The FCC has opened a formal docket proceeding (No. 09-143) to seek comments on the petition from musicFirst seeking a declaratory ruling that radio groups have to carry its ads supporting a performance royalty. NAB responds that it will file comments addressing the “distortions” in the petition.
RIAA-backed musicFirst had claimed that certain efforts by broadcasters to oppose congressional passage of the Performance Rights Act (PRA), which would impose collection of performance royalties from broadcasters, are contrary to the public interest. The organization claims that radio groups have improperly refused to run its ads supporting the proposed fees and that broadcasters have distorted an important matter of public debate with their own on-air activities opposing the fees.
The FCC has now issued a Public Notice seeking comments on the musicFirst petition. In particular, the Commission wants to hear about these issues:
(i) whether and to what extent certain broadcasters are “targeting and threatening artists who have spoken out in favor of the PRA,” including a refusal to air the music of such artists;
(ii) the effects of radio broadcasters’ alleged refusal to air advertisements from MusicFIRST in support of the PRA;
(iii) whether and to what extent broadcasters are engaging in a media campaign, coordinated by NAB, which disseminates falsities about the PRA; and
(iv) whether certain broadcasters have evaded the public file requirements by characterizing their on-air spots in opposition to the PRA as public service announcements.
The FCC notice does, however, “recognize that substantial First Amendment interests are involved in the examination of speech of any kind, and it is not clear whether remedies are necessary or available to address the actions alleged by MusicFIRST.”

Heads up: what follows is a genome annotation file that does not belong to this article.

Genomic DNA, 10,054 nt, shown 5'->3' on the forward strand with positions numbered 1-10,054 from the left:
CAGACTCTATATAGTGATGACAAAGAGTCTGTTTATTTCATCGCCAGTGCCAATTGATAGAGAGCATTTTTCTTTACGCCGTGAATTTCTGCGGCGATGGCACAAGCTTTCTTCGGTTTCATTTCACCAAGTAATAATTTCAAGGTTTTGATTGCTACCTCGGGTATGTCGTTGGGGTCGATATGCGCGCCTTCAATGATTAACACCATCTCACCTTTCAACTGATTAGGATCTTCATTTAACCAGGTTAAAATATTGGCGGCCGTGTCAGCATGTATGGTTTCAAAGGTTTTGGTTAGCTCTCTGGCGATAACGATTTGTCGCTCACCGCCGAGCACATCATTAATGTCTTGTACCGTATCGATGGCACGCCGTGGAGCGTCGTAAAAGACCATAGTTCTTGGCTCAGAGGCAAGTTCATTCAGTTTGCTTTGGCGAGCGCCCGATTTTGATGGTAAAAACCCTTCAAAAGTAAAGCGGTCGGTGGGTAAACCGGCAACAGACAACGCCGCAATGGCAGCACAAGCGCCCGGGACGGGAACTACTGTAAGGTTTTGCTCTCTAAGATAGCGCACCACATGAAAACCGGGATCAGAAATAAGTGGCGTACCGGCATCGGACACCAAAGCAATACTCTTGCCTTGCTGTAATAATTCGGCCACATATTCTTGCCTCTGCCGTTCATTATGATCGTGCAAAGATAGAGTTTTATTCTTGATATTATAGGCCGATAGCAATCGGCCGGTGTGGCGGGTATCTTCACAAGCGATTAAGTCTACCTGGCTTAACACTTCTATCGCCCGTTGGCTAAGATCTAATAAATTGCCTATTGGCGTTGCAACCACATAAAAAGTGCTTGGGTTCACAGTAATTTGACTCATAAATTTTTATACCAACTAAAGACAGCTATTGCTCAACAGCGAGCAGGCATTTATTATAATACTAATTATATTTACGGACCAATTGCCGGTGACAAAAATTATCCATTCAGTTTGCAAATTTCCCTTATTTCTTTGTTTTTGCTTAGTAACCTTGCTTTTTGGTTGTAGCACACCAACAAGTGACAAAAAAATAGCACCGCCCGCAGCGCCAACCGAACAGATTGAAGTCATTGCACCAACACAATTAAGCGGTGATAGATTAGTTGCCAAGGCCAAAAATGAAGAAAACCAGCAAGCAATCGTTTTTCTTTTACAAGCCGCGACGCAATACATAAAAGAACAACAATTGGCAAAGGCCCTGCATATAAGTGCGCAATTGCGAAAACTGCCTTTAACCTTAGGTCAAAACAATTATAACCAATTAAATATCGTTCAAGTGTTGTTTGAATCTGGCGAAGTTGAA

“We are seeking comment on the issues raised by MusicFIRST in order to develop a more complete factual record,” the Commission said.
“We are pleased that the FCC has taken the first step in response to the musicFirst petition,” said Jennifer Bendall, Executive Director of the musicFirst Coalition. “Since we filed the petition in June, corporate radio’s spokespersons have not only confirmed the charges made in the petition, but boasted that they will continue to use the public airwaves to misinform policy makers and the public and punish artists and musicians for speaking out in support of a fair performance right on radio while refusing to run musicFirst’s ads,” she said.
“NAB will be commenting on the distortions raised in the musicFirst petition at the appropriate time. Contrary to suggestions in the petition, broadcasters are under no obligation to carry everything that is offered or suggested to them,” said a statement from NAB Executive Vice President Dennis Wharton.
Comments are due by September 8th and reply comments by September 23rd.
RBR/TVBR observation: The action that musicFirst seeks is so obviously unconstitutional that it seems to us an unnecessary waste of the Commission’s resources to even bother to seek comments. It should have been dismissed out of hand.
To get to the FCC Docket and file comments, go to www.FCC.gov, click “E-File” in the top bar, scroll down and click Electronic Comment Filing System (ECFS). The page gives instructions on how to file longer documents, but if you scroll down you will see a link for “Email filing instructions.” It is most important to specify the Docket Number, 09-143. And no, they do not make it simple.